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306 Renal vascular lesions in childhood-onset lupus nephritis: a tertiary centre experience
  1. Eugene Yu-hin Chan,
  2. Alison Lap-tak Ma,
  3. Yuen-fun Mak,
  4. Wai-ming Lai
  1. Hong Kong


Background The clinical significance of renal vascular lesions remains unknown in childhood-onset lupus nephritis (LN) and is not currently factored into WHO and ISN/RPS classification.

Objectives The aim of this study is to determine the incidence and outcomes of childhood-onset LN in the presence of these lesions.

Methods We conducted a retrospective review at the tertiary paediatric nephrology centre in Hong Kong of children with LN who presented before 18 years with active follow-ups for 12 or more months by July 2020. Estimated glomerular filtration rate (eGFR) was calculated by modified Schwartz and CKD-EPI formula as appropriate.

Results Among 90 children with childhood-onset systemic lupus erythematosus, 61 patients (68%; mean age of 13.2 ±3.4 years; 85% girls) diagnosed to have biopsy-proven LN. The predominant presentation was nephritic-nephrotic syndrome (n=30, 50%), with 4 patients required acute dialysis. One (4%), 17 (28%), 29 (48%), 9 (15%), 4 (7%) and 1 (2%) patients had class II (lupus podocytopathy), III, IV, III/IV + V, V and VI LN, respectively.

Of the 61 patients with LN, renal vascular lesions were observed in 9 children (15%) at a mean age of 14.1 ±4.3 years, including lupus vasculopathy (LV; n=4, 7%), thrombotic microangiopathy (TMA; n=4, 7%) and true vasculitis (n=1, 2%). Eight patients had co-existing proliferative LN (Class III [n=3]; IV [n=3]; mixed III/IV and V [n=2]) and one patient had pure membranous LN. All children except two developed nephritic-nephrotic syndrome and AKI, and acute dialysis were initiated in 2 patients with TMA. At presentation, patients with renal vascular lesions had a significantly lower median eGFR (21.0, IQR 14.0–51.0 versus 88, IQR 48.5–107.5 ml/1.73 m2/min; p=0.011) but similar degree of proteinuria (3.1, IQR 2.4–8.04 versus 2.5, IQR 1.3–5.1 mg/mg) than those without such lesions.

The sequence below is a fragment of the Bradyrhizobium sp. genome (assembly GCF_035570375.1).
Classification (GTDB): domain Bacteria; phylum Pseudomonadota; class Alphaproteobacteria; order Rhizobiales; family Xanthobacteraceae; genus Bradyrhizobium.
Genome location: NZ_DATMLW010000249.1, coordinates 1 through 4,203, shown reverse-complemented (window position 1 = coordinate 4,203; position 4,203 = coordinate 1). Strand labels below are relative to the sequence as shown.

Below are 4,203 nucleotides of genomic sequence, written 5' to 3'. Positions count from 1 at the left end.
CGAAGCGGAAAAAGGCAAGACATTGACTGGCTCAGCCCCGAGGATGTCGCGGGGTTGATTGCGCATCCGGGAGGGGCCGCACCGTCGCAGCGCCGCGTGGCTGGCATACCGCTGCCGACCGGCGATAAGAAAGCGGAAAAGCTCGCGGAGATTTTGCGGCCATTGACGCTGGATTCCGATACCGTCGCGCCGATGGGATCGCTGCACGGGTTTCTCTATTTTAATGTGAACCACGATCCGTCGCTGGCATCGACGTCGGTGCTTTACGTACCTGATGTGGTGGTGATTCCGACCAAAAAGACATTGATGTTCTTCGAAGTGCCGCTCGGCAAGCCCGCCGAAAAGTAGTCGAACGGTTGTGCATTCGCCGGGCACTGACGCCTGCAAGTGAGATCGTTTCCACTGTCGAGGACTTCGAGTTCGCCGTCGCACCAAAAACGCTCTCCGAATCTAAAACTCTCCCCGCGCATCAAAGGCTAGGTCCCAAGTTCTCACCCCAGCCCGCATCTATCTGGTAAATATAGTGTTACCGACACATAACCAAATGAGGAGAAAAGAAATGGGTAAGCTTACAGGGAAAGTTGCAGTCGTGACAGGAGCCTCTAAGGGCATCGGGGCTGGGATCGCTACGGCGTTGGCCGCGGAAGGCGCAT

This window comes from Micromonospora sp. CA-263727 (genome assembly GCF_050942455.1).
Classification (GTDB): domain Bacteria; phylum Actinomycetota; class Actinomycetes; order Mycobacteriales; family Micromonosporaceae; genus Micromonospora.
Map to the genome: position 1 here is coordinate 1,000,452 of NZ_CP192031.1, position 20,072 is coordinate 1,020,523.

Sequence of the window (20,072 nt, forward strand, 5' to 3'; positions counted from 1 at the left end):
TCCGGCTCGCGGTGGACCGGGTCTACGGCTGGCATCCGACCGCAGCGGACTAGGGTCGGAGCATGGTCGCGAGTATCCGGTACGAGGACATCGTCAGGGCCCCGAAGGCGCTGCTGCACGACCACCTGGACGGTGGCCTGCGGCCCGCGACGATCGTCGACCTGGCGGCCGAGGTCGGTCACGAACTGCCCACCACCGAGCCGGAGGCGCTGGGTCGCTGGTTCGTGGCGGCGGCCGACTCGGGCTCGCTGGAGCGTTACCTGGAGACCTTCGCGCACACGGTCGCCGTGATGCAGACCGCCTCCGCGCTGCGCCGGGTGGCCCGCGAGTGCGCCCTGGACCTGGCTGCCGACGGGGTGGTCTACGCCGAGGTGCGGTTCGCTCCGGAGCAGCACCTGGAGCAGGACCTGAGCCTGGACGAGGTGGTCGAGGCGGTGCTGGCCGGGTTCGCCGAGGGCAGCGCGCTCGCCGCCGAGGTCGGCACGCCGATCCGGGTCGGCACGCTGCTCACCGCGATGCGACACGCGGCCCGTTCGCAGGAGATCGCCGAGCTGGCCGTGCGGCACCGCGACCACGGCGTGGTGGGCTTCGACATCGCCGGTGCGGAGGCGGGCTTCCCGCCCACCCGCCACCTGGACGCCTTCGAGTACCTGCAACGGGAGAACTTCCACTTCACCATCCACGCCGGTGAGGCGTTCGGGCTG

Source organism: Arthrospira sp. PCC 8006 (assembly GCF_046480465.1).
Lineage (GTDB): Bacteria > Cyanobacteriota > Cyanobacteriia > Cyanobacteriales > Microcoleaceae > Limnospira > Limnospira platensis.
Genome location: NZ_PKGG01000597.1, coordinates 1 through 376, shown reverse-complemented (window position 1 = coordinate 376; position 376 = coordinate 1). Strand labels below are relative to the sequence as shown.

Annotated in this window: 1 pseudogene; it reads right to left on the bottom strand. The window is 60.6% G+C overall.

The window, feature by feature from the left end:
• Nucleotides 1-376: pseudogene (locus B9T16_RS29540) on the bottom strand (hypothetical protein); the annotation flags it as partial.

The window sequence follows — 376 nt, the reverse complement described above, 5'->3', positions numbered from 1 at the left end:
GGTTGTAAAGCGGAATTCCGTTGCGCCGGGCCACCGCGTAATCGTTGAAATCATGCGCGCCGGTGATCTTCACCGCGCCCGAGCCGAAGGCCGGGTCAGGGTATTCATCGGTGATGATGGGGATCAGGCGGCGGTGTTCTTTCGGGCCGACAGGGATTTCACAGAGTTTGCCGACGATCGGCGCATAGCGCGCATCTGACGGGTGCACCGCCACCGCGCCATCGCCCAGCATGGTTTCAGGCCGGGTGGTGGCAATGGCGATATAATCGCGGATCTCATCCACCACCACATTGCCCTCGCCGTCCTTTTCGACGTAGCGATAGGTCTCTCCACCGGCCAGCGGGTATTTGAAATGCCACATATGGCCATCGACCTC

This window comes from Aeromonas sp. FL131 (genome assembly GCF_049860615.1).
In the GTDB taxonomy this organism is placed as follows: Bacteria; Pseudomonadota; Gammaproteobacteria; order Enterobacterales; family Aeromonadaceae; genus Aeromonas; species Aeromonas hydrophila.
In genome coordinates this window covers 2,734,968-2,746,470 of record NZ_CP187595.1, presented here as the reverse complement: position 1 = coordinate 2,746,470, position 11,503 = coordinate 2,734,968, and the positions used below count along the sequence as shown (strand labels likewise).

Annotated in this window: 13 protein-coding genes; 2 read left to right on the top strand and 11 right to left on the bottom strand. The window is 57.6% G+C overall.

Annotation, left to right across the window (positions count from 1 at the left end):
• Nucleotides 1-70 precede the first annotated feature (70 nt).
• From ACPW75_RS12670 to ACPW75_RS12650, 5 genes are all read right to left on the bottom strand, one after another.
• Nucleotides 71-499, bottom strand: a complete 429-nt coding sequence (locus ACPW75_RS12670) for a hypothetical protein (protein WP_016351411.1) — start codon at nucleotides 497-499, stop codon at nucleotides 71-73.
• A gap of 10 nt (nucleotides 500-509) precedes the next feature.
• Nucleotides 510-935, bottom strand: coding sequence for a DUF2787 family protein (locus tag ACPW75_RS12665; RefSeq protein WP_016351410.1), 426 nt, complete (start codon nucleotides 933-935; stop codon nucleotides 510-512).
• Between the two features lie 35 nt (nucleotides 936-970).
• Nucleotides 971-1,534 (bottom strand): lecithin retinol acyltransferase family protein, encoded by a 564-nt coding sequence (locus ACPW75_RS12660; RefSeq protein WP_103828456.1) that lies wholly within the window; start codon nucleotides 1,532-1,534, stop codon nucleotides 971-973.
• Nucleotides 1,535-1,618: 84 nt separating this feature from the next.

Treatments were heterogeneous due to variable disease severity. In addition to pulse methylprednisolone, 6 and 3 patients received induction therapies with intravenous cyclophosphamide and mycophenolate mofetil, respectively. Three patients with severe AKI (LV n=2; TMA n=1; mean GFR 18.6 ml/1.73 m2/min) responded to rituximab as add-on rescue therapies and eventually did not require acute dialysis. Therapeutic plasma exchange was performed in three patients with TMA as adjunctive therapies. Following induction, 6 patients attained complete remission and had normal GFR and no proteinuria at last follow-up. Three patients failed to respond and developed chronic kidney disease (CKD). One LV patient had poor adherence and repeated relapses leading to end stage kidney disease (ESKD) and received a kidney transplant. One patient with TMA and another with LV developed CKD II (GFR 74 ml/1.73 m2/min) and CKD IV (28 ml/1.73 m2/min), respectively. At the end of the study, more children with LN and renal vascular lesions developed either CKD or ESKD (3/6 [33.3%] versus 4/48 [7.7%], p=0.06), although it did not reach statistical significance.

Conclusions Childhood-onset LN with renal vascular lesions had more severe presentation and may be associated with worse kidney outcomes. Identifying these lesions may have prognostic value and guide clinical management. Further large-scale studies are required to define its role in the future LN classification.

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